Dentists need to be particularly aware of the patient’s expectations regarding the use of botulinum toxin and dermal fillers. Dentists must communicate effectively with the patient to ensure that they are understood and that the patient’s expectations are reasonable.
TGA-approved indications for scheduled medicines are published in the Australian Register of Therapeutic Goods.
The use of a medicine outside the approved indication/s for supply is often referred to as 'off label' use. The TGA does not assess 'off-label' uses and they are therefore regarded as experimental.
Dentists using botulinum toxin and dermal fillers in their practice should be familiar with the approved indications of this scheduled medicine. For example, the use of botulinum toxin for the treatment of temporomandibular joint (TMJ) disorder/dysfunction is considered to be ‘off-label’.
If a dentist decides to use a scheduled medicine ‘off-label’ then this is a clinical judgement that should be made in consultation with their patient. The patient must be made aware that the proposed use is experimental only and all risks must be explained. Informed consent from the patient must be obtained in writing. Dentists must ensure that any ‘off-label’ use of scheduled medicine accords with principles of good practice.
The Board expects dentists to refer a patient to a suitably trained and qualified:
Dentists administer a range of scheduled medicines in their practice. The authority to obtain these restricted substances for the purpose of administration is drawn from the applicable state and territory drugs and poisons legislation and authority.
These authorities may vary across jurisdiction but will generally allow dentists to obtain these restricted substances from wholesalers.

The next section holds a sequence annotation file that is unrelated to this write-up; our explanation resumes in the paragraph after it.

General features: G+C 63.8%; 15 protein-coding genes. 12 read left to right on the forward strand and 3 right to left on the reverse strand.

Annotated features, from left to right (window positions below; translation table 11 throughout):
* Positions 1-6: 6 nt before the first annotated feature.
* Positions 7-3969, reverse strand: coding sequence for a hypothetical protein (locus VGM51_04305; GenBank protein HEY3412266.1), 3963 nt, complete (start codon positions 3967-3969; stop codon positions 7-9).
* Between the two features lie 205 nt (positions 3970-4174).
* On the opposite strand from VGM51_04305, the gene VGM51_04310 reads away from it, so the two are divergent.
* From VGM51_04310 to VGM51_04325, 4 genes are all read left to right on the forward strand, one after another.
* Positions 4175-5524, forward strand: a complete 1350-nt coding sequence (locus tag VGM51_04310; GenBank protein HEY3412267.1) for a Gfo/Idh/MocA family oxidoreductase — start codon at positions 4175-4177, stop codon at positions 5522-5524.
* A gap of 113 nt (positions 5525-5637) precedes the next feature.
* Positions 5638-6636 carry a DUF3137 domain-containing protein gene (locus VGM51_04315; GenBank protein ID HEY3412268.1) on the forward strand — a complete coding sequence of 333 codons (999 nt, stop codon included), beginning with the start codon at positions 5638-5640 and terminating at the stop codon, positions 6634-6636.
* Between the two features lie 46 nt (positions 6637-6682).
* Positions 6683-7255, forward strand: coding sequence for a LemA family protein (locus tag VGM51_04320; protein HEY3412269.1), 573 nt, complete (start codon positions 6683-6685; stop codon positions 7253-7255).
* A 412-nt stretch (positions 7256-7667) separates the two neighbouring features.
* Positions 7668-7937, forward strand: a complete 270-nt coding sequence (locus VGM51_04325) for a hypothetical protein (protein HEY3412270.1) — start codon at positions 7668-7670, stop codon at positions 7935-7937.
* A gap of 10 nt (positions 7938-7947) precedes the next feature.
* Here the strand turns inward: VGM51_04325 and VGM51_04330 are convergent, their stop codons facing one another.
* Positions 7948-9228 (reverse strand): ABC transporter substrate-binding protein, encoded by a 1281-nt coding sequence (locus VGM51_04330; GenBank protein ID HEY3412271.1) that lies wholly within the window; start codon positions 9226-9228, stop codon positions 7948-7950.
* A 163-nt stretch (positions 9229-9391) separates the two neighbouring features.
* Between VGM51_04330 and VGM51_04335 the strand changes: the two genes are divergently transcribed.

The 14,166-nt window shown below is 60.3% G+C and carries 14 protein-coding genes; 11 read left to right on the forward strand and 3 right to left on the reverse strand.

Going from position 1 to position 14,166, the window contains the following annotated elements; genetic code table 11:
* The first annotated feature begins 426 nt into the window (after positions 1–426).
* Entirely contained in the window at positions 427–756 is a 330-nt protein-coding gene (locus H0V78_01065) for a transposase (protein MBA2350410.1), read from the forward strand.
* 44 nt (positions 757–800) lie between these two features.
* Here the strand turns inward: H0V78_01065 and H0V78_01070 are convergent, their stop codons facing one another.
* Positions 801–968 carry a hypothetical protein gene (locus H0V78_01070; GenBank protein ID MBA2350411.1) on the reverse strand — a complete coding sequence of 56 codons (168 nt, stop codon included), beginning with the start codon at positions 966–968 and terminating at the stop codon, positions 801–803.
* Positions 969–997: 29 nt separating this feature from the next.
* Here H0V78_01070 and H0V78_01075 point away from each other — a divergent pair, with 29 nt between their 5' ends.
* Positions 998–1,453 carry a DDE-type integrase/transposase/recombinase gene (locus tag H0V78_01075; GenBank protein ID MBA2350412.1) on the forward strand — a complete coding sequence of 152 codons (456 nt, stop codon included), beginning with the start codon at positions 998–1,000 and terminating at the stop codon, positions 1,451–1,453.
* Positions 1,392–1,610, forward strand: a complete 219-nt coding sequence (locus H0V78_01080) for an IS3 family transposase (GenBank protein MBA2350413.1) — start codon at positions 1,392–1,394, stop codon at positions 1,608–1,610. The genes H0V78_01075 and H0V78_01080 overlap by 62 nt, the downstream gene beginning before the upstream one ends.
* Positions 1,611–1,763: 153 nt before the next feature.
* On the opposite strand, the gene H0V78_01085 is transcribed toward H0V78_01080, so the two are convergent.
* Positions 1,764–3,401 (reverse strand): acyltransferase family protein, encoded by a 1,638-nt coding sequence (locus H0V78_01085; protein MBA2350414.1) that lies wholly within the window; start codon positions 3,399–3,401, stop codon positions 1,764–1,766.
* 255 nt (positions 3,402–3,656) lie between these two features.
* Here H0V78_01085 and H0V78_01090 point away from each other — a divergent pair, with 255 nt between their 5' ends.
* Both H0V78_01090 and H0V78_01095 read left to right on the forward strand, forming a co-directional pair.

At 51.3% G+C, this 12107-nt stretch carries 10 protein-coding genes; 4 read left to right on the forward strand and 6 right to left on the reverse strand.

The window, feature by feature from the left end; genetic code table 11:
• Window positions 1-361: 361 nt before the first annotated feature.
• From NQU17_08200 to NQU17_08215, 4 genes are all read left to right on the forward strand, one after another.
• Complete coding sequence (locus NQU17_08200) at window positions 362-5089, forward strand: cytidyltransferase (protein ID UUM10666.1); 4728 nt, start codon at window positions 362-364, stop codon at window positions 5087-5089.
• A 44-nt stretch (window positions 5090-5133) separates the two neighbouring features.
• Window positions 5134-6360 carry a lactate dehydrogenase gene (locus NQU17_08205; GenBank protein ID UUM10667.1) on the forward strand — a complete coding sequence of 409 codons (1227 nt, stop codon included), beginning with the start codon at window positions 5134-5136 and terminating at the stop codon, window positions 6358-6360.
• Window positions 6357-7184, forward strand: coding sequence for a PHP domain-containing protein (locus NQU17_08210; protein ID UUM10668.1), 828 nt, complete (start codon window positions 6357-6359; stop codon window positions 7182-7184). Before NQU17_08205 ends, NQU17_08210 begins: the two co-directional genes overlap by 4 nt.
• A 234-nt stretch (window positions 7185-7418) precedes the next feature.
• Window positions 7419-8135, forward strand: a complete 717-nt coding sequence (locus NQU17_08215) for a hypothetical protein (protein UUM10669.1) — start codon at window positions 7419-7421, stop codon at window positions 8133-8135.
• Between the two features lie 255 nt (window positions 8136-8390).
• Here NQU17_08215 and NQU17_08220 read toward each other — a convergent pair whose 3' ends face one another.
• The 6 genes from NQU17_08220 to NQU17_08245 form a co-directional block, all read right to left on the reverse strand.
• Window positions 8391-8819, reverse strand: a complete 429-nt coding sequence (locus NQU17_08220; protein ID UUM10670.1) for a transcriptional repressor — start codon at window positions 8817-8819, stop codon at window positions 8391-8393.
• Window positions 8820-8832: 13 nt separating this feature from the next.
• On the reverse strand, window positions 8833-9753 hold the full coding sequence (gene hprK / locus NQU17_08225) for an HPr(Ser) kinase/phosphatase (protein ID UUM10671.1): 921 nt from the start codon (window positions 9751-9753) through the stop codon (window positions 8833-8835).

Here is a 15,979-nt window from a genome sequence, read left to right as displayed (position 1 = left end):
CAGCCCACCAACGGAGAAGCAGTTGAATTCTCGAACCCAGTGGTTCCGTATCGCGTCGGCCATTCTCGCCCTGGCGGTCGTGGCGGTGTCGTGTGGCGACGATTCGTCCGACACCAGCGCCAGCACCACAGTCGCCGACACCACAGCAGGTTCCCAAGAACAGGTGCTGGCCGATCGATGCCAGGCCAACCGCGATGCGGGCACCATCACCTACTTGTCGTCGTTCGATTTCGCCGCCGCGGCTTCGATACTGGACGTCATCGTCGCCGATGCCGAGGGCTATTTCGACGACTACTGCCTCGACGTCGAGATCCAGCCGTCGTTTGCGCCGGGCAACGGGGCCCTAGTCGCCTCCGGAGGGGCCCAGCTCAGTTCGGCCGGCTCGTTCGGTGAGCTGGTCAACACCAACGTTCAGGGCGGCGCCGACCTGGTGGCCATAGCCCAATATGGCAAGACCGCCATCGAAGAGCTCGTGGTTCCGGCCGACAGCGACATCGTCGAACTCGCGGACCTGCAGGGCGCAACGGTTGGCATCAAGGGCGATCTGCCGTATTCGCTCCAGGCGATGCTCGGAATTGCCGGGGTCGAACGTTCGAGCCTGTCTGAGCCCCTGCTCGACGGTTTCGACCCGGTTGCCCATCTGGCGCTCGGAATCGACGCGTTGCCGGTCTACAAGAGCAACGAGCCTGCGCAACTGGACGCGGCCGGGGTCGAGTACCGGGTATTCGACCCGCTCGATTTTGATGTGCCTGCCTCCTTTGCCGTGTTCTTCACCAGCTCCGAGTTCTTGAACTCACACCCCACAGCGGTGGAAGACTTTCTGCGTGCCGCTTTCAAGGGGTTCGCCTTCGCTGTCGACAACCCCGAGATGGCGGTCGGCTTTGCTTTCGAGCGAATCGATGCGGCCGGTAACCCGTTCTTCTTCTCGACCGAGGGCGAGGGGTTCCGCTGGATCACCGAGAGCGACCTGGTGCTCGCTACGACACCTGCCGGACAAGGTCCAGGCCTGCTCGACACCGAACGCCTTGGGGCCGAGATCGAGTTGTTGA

Generally, dentists are prohibited from on-supplying restricted medicines for therapeutic use to others including dental hygienists, dental therapists, oral health therapists, registered nurses and other unauthorised persons, in circumstances where these people are not under the direct supervision of the dentist.
The dentist must take responsibility for the receipt, security and administration of scheduled medicines. Dentists must adequately consult and review patients and ensure that only people with the requisite authority administer restricted medicines under adequate supervision.
The Board expects all dental practitioners to be aware of their legal obligations under the drugs and poisons legislation in their jurisdiction(s), and to practise in accordance with professional practice standards.
Any person, including businesses, advertising the use of botulinum toxin and/or dermal fillers must comply with the:
The Board’s Guidelines for advertising a regulated health service also apply.
This fact sheet will be reviewed from time to time as required. This will generally be every three years.
1We refer to botulinum toxin. This information would also apply to other neurotoxins.
2The term ‘dentists’ includes dental specialists. Dentists are the only dental practitioners with the authority under drugs and poisons legislation to use these scheduled medicines.
3As described in the Board’s Scope of practice registration standard and associated guidelines.